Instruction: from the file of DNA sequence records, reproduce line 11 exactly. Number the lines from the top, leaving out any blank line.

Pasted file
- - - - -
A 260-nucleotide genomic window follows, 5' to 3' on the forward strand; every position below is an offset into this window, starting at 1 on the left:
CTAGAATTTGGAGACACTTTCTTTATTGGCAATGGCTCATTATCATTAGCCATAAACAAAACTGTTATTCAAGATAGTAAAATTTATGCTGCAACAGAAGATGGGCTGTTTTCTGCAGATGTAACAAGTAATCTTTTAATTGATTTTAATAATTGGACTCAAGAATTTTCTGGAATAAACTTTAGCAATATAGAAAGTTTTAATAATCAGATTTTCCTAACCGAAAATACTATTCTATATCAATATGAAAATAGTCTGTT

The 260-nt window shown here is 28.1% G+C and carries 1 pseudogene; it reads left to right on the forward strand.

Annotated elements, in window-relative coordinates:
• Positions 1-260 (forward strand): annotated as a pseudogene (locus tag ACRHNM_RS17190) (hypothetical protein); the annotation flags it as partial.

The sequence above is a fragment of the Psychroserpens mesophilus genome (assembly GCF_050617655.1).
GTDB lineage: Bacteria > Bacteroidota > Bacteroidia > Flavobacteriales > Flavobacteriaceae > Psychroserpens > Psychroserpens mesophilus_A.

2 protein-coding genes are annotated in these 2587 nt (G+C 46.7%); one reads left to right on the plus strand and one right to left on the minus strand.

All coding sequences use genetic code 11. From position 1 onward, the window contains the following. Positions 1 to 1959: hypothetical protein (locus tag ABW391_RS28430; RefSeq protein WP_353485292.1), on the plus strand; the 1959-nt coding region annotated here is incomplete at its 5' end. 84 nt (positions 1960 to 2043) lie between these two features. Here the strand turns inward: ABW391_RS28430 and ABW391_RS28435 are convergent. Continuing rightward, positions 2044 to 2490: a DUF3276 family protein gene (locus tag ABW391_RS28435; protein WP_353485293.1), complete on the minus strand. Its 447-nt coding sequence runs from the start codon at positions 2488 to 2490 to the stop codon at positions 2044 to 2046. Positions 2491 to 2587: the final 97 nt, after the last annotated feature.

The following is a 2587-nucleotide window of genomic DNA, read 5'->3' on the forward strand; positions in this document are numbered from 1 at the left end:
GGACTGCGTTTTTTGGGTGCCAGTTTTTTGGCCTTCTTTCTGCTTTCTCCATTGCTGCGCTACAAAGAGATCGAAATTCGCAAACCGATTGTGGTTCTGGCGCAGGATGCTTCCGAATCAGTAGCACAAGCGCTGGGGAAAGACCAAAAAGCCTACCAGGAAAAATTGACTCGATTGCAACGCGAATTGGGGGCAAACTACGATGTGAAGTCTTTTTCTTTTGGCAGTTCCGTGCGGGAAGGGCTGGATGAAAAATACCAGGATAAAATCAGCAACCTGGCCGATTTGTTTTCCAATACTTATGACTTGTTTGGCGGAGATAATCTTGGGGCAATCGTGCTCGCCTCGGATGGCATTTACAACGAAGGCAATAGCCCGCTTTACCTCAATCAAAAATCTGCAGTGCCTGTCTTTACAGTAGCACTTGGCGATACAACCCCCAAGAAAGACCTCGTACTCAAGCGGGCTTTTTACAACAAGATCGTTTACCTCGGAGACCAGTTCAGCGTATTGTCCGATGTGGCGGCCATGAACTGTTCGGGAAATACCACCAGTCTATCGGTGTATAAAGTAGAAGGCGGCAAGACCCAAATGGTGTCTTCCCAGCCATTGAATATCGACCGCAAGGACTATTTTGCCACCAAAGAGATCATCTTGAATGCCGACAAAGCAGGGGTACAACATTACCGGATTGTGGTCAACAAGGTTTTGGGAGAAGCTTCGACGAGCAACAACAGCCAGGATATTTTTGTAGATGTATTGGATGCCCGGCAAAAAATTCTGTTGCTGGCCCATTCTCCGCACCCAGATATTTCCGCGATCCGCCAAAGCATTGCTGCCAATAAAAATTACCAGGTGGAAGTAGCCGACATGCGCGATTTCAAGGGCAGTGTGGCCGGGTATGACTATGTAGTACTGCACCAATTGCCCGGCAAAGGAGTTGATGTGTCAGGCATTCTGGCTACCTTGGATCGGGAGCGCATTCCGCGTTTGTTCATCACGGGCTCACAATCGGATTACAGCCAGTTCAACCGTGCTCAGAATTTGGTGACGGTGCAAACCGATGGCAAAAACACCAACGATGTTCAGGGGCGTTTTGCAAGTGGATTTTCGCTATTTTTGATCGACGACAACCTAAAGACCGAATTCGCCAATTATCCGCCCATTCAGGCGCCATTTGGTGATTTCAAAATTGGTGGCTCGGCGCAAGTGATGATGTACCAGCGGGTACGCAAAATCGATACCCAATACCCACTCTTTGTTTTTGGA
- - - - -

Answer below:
GGACTGCGTTTTTTGGGTGCCAGTTTTTTGGCCTTCTTTCTGCTTTCTCCATTGCTGCGCTACAAAGAGATCGAAATTCGCAAACCGATTGTGGTTCTGGCGCAGGATGCTTCCGAATCAGTAGCACAAGCGCTGGGGAAAGACCAAAAAGCCTACCAGGAAAAATTGACTCGATTGCAACGCGAATTGGGGGCAAACTACGATGTGAAGTCTTTTTCTTTTGGCAGTTCCGTGCGGGAAGGGCTGGATGAAAAATACCAGGATAAAATCAGCAACCTGGCCGATTTGTTTTCCAATACTTATGACTTGTTTGGCGGAGATAATCTTGGGGCAATCGTGCTCGCCTCGGATGGCATTTACAACGAAGGCAATAGCCCGCTTTACCTCAATCAAAAATCTGCAGTGCCTGTCTTTACAGTAGCACTTGGCGATACAACCCCCAAGAAAGACCTCGTACTCAAGCGGGCTTTTTACAACAAGATCGTTTACCTCGGAGACCAGTTCAGCGTATTGTCCGATGTGGCGGCCATGAACTGTTCGGGAAATACCACCAGTCTATCGGTGTATAAAGTAGAAGGCGGCAAGACCCAAATGGTGTCTTCCCAGCCATTGAATATCGACCGCAAGGACTATTTTGCCACCAAAGAGATCATCTTGAATGCCGACAAAGCAGGGGTACAACATTACCGGATTGTGGTCAACAAGGTTTTGGGAGAAGCTTCGACGAGCAACAACAGCCAGGATATTTTTGTAGATGTATTGGATGCCCGGCAAAAAATTCTGTTGCTGGCCCATTCTCCGCACCCAGATATTTCCGCGATCCGCCAAAGCATTGCTGCCAATAAAAATTACCAGGTGGAAGTAGCCGACATGCGCGATTTCAAGGGCAGTGTGGCCGGGTATGACTATGTAGTACTGCACCAATTGCCCGGCAAAGGAGTTGATGTGTCAGGCATTCTGGCTACCTTGGATCGGGAGCGCATTCCGCGTTTGTTCATCACGGGCTCACAATCGGATTACAGCCAGTTCAACCGTGCTCAGAATTTGGTGACGGTGCAAACCGATGGCAAAAACACCAACGATGTTCAGGGGCGTTTTGCAAGTGGATTTTCGCTATTTTTGATCGACGACAACCTAAAGACCGAATTCGCCAATTATCCGCCCATTCAGGCGCCATTTGGTGATTTCAAAATTGGTGGCTCGGCGCAAGTGATGATGTACCAGCGGGTACGCAAAATCGATACCCAATACCCACTCTTTGTTTTTGGA